September 11, 2008

No Fridays as Indians?

Writer Russell Bates has made the incredibly ignorant claim that Robinson Crusoe's Friday is a Polynesian, not a Caribbean Indian. It took only a few seconds to disprove this ridiculous claim by quoting the book itself.

If anything, Russ's "argument" for his claim is even more absurd than the claim itself:If [your] standpoint is so cogent, logical, and even historical, then why has the character of Friday NEVER been portrayed as a Native American or by a Native American?Russ is so sure of this claim that he's made it four times. Yet it's nonsense on the face of it.

How stupid do you have to be to claim adaptations prove the identity of the original? If that were true, paintings of Jesus as a blue-eyed Caucasian would prove that he was one. Westerns with Italian and Greek actors playing Indians would prove that Indians really were Italians and Greeks. Etc.

Just to embarrass you further, Russ, let's note how fraudulent your "position" is:

For starters, IMDB lists 48 items (movies, TV shows, cartoons, and documentaries) with "Robinson Crusoe" in their titles. Unless you're a Crusoe fanatic, you haven't seen more than a couple of them. So spare us your worthless opinion that none of them have portrayed Friday as an Indian. You have no evidence for that claim; you're just making it up.

Latinos are part Indian

Also per IMDB, at least three actors with Latin(o) names have played Friday: Jaime Fernández (born in Mexico), Fabian Cevallos, and Ahuizotl Camacho. I'm not sure about Cevallos, but Fernández and Camacho are Latinos. That means they're part Indian by blood and heritage.

From John Ford's Westerns to Mel Gibson's Apocalypto, Latinos have played Indians thousands of times. Why? Because Latino is close enough to Indian for most mainstream filmmakers. If you want to portray an Indian but don't want to bother finding one, a Latino is the usual "solution."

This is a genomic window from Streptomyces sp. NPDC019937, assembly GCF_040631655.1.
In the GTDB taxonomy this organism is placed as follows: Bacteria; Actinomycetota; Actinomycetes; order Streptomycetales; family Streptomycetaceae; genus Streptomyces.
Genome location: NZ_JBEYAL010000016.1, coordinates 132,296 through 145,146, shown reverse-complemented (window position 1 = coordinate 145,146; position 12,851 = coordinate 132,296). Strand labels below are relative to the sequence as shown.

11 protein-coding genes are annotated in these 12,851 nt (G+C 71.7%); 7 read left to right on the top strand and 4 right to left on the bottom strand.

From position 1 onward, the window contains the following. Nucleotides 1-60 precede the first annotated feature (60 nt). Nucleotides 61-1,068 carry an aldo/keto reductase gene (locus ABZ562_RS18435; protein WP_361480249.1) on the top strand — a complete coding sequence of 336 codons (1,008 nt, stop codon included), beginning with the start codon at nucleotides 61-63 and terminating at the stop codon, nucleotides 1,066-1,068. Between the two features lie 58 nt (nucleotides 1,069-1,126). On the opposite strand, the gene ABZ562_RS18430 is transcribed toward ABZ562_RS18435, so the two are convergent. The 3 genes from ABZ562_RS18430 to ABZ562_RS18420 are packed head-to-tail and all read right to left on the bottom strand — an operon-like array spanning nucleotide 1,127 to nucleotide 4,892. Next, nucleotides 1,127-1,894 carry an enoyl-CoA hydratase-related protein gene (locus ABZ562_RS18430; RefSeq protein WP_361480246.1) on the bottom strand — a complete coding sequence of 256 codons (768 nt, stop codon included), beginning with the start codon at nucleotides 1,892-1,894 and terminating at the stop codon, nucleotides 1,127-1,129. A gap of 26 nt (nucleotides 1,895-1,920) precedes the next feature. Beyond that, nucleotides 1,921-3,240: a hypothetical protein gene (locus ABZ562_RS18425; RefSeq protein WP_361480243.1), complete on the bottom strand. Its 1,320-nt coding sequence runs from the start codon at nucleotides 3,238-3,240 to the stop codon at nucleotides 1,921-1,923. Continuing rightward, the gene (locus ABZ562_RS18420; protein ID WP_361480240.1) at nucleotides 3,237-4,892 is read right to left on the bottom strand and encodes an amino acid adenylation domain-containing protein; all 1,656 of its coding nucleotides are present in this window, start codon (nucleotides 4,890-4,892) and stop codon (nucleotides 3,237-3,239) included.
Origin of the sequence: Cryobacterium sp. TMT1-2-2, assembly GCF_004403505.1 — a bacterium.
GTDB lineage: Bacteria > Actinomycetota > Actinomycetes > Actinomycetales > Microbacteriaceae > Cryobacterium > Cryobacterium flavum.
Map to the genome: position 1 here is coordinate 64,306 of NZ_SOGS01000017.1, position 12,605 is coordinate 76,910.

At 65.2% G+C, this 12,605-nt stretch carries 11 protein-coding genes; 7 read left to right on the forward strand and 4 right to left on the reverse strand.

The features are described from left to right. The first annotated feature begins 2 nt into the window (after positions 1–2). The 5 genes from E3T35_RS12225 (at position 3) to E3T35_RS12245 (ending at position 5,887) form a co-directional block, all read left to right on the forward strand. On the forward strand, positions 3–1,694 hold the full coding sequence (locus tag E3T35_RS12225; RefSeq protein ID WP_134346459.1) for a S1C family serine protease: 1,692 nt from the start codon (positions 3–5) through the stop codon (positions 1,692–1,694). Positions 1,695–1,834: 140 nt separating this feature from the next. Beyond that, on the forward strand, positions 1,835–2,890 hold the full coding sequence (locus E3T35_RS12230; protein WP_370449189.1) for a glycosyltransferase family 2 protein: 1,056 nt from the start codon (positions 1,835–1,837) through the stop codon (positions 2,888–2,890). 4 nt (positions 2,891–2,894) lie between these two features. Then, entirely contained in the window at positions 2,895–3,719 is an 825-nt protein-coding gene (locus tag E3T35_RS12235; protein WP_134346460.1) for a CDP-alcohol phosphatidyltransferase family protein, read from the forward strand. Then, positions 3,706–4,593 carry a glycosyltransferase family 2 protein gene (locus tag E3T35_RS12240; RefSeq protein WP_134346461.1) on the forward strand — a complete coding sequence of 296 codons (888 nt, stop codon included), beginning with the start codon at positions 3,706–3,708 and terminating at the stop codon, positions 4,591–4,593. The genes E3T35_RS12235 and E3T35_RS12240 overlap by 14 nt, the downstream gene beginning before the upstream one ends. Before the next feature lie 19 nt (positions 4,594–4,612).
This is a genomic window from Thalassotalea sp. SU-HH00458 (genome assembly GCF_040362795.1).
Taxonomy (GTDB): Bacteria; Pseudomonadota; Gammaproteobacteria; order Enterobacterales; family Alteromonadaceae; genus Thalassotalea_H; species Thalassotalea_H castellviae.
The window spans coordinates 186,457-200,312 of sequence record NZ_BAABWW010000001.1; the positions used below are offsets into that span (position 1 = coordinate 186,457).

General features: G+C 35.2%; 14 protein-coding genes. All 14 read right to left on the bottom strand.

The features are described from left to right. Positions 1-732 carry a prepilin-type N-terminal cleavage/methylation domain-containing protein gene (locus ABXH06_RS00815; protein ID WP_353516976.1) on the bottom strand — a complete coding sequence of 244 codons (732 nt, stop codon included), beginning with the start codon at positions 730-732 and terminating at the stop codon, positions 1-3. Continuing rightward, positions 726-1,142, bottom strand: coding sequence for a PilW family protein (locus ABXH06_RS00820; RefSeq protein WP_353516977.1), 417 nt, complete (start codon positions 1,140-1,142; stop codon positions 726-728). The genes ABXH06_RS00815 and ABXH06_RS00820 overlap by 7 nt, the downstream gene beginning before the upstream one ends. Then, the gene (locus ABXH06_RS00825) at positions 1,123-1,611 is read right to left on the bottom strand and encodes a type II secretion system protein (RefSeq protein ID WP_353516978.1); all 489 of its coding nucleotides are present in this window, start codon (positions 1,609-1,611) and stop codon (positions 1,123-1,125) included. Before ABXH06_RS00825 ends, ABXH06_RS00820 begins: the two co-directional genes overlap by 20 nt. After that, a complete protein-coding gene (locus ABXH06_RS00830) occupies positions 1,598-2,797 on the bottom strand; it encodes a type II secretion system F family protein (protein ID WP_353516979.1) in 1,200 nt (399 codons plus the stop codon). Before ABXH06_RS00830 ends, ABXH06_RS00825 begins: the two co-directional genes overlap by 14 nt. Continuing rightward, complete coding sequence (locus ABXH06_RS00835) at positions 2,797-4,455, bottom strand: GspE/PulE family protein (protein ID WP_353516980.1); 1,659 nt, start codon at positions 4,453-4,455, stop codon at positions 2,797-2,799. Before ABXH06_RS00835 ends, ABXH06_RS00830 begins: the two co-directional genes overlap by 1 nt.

We know Friday wasn't Latino. So why would a filmmaker use a Latino actor if he thought Friday was black or Polynesian? No reason. The only reason to use a Latino is to portray Friday as someone resembling a Latino--i.e., an Indian.

Moreover, "Ahuizotl" is a Nahuatl (Aztec) name. My guess is that Ahuizotl Camacho was the first true Indian to play Friday. Whether Camacho considers himself Indian or "only" Latino, he fits the bill.

Pix of Friday the Indian

Below is Fabian Cevallos as Friday in Les Aventures de Robinson Crusoë (1964). Not surprisingly, the character looks like an Indian. He has the stereotypical headband and hairstyle of an Indian. The actor is either a Latino or a dark-skinned Mediterranean.

Does anybody think these images of Friday look black or Polynesian? Does anybody think Russ is right? The answers are no and no.


At least one movie has portrayed Friday as an Indian. According to Russ's lame-brained "logic," that proves Friday is an Indian in the original book. It also proves Russ is an ignoramus on at least one Indian subject.

In short, Russ, your claim is false and stupid to boot. Friday has been portrayed as an Indian and by a (part) Indian. You lose the debate again.

Oops. Next time, I suggest you cite and quote a scholar if you want to claim Friday has never been an Indian. As far as I'm concerned, anything you say on the subject is a flat-out lie.

For more on the subject, see The Best Indian Movies.

1 comment:

isha said...

I am sorry to say, but I am not agree with Russell Bates.

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